Urgent action still needed in Ebola vaccine development

A panel of international experts today called for urgent steps to be taken to complete the development of safe, effective vaccines for Ebola, and ensure the world is prepared for future outbreaks.

Ebola urgent action vaccine development

Although tremendous progress has been made in Ebola vaccine development in the last two years, the latest report by Wellcome and the University of Minnesota's CIDRAP Ebola Vaccine Team B says without renewed commitment from the global public health community, progress towards approved vaccines for Ebola could grind to a halt as memories of the outbreak in West Africa begin to fade. 

During the 2014–2015 epidemic, a total of 13 Ebola vaccine candidates (including different combinations of vaccines) were evaluated in phase 1 and/or phase 2 clinical trials and three phase 3 efficacy trials were initiated in Africa – one each in Guinea, Liberia, and Sierra Leone.

Vaccine manufacturers, such as Johnson & Johnson and GSK, have advanced their respective Ebola candidate vaccines well into the clinical trial process. Trials of one vaccine, Merck's rVSV-ZEBOV, have progressed far enough to demonstrate that it is safe and effective, prompting GAVI, the vaccine alliance, to purchase 300,000 doses as a stockpile for use during future Ebola outbreaks. 

However, to date, no vaccine has been submitted for regulatory review and many questions regarding Ebola vaccines remain unresolved. Today's report from the Ebola Vaccine Team B identifies four main areas where work is still needed before the world is fully prepared for another Ebola outbreak:

  1. Filling in the gaps in data on the safety and efficacy of Ebola vaccines
  2. Understanding the complex regulatory pathways for Ebola vaccines
  3. Gaining direct input from African public health leaders to clarify how Ebola vaccines will be used or evaluated in respond to future Ebola outbreaks
  4. Creating a business case for ongoing Ebola vaccine development and deployment.

The group outlines recommendations for how each of these can be achieved, including completing clinical trials of vaccine candidates to fill in the missing gaps in data, and being ready to run both phase 3 efficacy studies and phase 4 post-marketing studies from the start of the next Ebola outbreak.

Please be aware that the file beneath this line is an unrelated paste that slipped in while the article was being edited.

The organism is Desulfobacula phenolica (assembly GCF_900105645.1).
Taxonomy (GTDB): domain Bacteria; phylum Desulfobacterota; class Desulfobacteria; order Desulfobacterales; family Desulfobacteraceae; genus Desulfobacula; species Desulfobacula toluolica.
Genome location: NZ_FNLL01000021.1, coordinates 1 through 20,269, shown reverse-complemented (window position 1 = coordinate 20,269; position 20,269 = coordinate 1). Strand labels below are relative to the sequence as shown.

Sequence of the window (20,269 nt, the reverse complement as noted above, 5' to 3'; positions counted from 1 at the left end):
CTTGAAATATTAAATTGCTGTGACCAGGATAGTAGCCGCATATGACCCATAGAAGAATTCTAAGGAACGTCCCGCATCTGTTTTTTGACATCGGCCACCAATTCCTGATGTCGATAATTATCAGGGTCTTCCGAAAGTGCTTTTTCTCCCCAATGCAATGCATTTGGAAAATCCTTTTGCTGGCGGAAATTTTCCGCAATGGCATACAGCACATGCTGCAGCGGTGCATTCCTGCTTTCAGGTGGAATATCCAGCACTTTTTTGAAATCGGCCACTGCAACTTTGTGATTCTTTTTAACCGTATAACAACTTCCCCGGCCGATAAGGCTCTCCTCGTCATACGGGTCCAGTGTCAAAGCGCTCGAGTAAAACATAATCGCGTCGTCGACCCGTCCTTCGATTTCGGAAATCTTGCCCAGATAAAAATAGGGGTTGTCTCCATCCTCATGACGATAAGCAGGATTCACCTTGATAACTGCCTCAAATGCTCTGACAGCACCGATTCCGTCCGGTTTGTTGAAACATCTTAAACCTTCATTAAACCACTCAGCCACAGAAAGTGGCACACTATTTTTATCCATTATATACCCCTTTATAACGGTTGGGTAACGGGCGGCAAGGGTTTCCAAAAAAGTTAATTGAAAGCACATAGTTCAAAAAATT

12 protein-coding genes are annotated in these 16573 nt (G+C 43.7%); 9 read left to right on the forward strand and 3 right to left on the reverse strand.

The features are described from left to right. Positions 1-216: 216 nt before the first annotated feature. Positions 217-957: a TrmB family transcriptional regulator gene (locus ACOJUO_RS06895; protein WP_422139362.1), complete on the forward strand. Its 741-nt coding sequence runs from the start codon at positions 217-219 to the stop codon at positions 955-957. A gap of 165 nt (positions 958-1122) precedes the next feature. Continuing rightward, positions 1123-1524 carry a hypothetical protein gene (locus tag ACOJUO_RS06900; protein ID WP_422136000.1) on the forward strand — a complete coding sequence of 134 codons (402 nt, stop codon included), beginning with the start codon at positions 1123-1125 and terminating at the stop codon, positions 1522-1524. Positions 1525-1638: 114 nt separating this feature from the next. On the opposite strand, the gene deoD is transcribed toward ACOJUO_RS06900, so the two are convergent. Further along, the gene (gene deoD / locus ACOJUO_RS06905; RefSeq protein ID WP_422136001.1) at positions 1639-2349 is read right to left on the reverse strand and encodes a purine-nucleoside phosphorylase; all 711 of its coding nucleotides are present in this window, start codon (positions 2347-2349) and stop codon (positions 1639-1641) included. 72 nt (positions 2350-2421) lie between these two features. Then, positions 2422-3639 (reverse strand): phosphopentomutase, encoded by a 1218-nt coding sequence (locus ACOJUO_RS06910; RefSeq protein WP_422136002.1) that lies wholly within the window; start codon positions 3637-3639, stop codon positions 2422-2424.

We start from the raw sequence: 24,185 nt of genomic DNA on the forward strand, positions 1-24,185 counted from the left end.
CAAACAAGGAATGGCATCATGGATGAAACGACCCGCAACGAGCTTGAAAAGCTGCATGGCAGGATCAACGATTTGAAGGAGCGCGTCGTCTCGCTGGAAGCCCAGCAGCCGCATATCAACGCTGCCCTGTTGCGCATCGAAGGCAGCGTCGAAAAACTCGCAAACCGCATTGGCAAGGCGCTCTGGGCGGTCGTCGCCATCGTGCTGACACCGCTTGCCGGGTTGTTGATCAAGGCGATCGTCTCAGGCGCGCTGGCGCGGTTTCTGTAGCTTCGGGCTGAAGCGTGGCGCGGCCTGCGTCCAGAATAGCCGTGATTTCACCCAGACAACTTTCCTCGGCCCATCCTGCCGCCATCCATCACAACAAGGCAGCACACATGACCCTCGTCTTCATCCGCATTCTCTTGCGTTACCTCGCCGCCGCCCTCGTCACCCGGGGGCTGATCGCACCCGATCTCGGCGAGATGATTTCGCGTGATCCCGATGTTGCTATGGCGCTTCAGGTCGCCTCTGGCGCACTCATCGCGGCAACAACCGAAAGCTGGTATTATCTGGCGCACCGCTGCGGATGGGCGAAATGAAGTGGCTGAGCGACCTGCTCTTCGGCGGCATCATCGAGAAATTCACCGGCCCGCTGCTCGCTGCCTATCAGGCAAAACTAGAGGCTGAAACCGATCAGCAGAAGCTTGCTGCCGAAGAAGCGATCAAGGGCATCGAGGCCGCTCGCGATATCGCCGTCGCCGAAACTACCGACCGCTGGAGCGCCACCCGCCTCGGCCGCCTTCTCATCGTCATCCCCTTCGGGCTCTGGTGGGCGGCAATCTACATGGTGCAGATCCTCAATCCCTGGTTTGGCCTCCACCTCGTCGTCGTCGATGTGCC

Wellcome Trust Director Dr Jeremy Farrar, who co-chairs Ebola Vaccine Team B, said: "Although a global collaborative effort has moved us from having no drugs or vaccines in the early days of the Ebola epidemic to now having a safe, effective vaccine, and other promising candidates, it has taken too long, and the job is still not done.  

"As Ebola infection rates come under control it’s a huge concern that complacency sets in, attention moves to more immediate threats, and Ebola vaccine development is left half-finished. Today we're calling for a renewed commitment from the global health community. After the hard lessons we've learned, it would be a tragedy not to put a final stop to the current Ebola epidemic, and be prepared for the next outbreak."

Co-chair, and Regents Professor and Director of CIDRAP, Dr Michael Osterholm added: "While many in the international public health community believe these efforts have solved 'the problem of Ebola,' the path forward is not quite so simple, and many unresolved challenges and questions remain. In our report, we identify the key areas in which critical additional work and effort are needed to enhance Ebola preparedness for future outbreaks, particularly in the megacities of equatorial Africa, and to address the ongoing concern that Ebola virus disease may become endemic in West Africa."

This report from Team B follows a report published in February 2015, which set out a framework for developing vaccines for Ebola, and increasing preparedness for emerging infectious diseases. It can be downloaded from the CIDRAP website.
The group is called 'Team B' in recognition of the principal role played by the World Health Organization and national governments in leading the international Ebola response.